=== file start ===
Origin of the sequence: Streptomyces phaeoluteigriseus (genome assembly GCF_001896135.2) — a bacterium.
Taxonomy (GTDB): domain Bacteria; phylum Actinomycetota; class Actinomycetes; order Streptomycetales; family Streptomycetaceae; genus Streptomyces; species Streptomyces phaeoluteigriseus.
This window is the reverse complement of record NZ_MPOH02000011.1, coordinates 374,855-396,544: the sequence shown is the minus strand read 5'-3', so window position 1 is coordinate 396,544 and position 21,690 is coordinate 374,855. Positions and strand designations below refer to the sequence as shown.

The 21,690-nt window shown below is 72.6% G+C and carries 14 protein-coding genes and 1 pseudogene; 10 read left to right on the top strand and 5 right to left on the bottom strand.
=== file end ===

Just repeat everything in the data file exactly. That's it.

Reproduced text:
Origin of the sequence: Streptomyces phaeoluteigriseus (genome assembly GCF_001896135.2) — a bacterium.
Taxonomy (GTDB): domain Bacteria; phylum Actinomycetota; class Actinomycetes; order Streptomycetales; family Streptomycetaceae; genus Streptomyces; species Streptomyces phaeoluteigriseus.
This window is the reverse complement of record NZ_MPOH02000011.1, coordinates 374,855-396,544: the sequence shown is the minus strand read 5'-3', so window position 1 is coordinate 396,544 and position 21,690 is coordinate 374,855. Positions and strand designations below refer to the sequence as shown.

The 21,690-nt window shown below is 72.6% G+C and carries 14 protein-coding genes and 1 pseudogene; 10 read left to right on the top strand and 5 right to left on the bottom strand.